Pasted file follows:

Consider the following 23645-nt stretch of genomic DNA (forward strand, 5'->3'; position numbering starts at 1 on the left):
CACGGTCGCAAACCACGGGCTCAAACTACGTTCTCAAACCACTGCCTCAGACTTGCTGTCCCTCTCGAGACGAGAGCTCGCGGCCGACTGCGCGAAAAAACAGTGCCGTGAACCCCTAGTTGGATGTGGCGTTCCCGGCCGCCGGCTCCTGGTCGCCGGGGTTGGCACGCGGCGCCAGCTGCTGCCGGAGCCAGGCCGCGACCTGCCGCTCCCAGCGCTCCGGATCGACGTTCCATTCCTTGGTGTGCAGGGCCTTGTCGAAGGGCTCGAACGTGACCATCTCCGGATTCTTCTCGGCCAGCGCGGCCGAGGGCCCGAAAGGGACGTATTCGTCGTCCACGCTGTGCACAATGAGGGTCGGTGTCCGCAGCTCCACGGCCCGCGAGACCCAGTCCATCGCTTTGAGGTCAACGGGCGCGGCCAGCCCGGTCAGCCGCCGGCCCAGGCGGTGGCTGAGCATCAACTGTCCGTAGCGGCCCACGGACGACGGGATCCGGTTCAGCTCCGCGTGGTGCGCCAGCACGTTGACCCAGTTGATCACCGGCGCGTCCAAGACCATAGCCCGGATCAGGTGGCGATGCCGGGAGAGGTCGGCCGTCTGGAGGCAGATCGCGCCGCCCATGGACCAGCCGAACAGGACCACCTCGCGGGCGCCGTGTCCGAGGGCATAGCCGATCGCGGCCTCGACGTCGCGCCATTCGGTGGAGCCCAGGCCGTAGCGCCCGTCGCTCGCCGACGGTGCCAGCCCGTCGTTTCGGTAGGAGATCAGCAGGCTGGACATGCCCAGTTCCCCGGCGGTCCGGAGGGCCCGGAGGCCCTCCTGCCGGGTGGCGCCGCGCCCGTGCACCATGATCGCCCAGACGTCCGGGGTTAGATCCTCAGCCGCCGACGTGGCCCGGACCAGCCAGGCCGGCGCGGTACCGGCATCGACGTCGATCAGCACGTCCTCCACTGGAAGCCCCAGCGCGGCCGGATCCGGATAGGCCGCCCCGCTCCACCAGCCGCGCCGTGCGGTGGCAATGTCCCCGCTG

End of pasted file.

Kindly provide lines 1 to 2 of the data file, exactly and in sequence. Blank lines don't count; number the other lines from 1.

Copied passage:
Consider the following 23645-nt stretch of genomic DNA (forward strand, 5'->3'; position numbering starts at 1 on the left):
CACGGTCGCAAACCACGGGCTCAAACTACGTTCTCAAACCACTGCCTCAGACTTGCTGTCCCTCTCGAGACGAGAGCTCGCGGCCGACTGCGCGAAAAAACAGTGCCGTGAACCCCTAGTTGGATGTGGCGTTCCCGGCCGCCGGCTCCTGGTCGCCGGGGTTGGCACGCGGCGCCAGCTGCTGCCGGAGCCAGGCCGCGACCTGCCGCTCCCAGCGCTCCGGATCGACGTTCCATTCCTTGGTGTGCAGGGCCTTGTCGAAGGGCTCGAACGTGACCATCTCCGGATTCTTCTCGGCCAGCGCGGCCGAGGGCCCGAAAGGGACGTATTCGTCGTCCACGCTGTGCACAATGAGGGTCGGTGTCCGCAGCTCCACGGCCCGCGAGACCCAGTCCATCGCTTTGAGGTCAACGGGCGCGGCCAGCCCGGTCAGCCGCCGGCCCAGGCGGTGGCTGAGCATCAACTGTCCGTAGCGGCCCACGGACGACGGGATCCGGTTCAGCTCCGCGTGGTGCGCCAGCACGTTGACCCAGTTGATCACCGGCGCGTCCAAGACCATAGCCCGGATCAGGTGGCGATGCCGGGAGAGGTCGGCCGTCTGGAGGCAGATCGCGCCGCCCATGGACCAGCCGAACAGGACCACCTCGCGGGCGCCGTGTCCGAGGGCATAGCCGATCGCGGCCTCGACGTCGCGCCATTCGGTGGAGCCCAGGCCGTAGCGCCCGTCGCTCGCCGACGGTGCCAGCCCGTCGTTTCGGTAGGAGATCAGCAGGCTGGACATGCCCAGTTCCCCGGCGGTCCGGAGGGCCCGGAGGCCCTCCTGCCGGGTGGCGCCGCGCCCGTGCACCATGATCGCCCAGACGTCCGGGGTTAGATCCTCAGCCGCCGACGTGGCCCGGACCAGCCAGGCCGGCGCGGTACCGGCATCGACGTCGATCAGCACGTCCTCCACTGGAAGCCCCAGCGCGGCCGGATCCGGATAGGCCGCCCCGCTCCACCAGCCGCGCCGTGCGGTGGCAATGTCCCCGCTG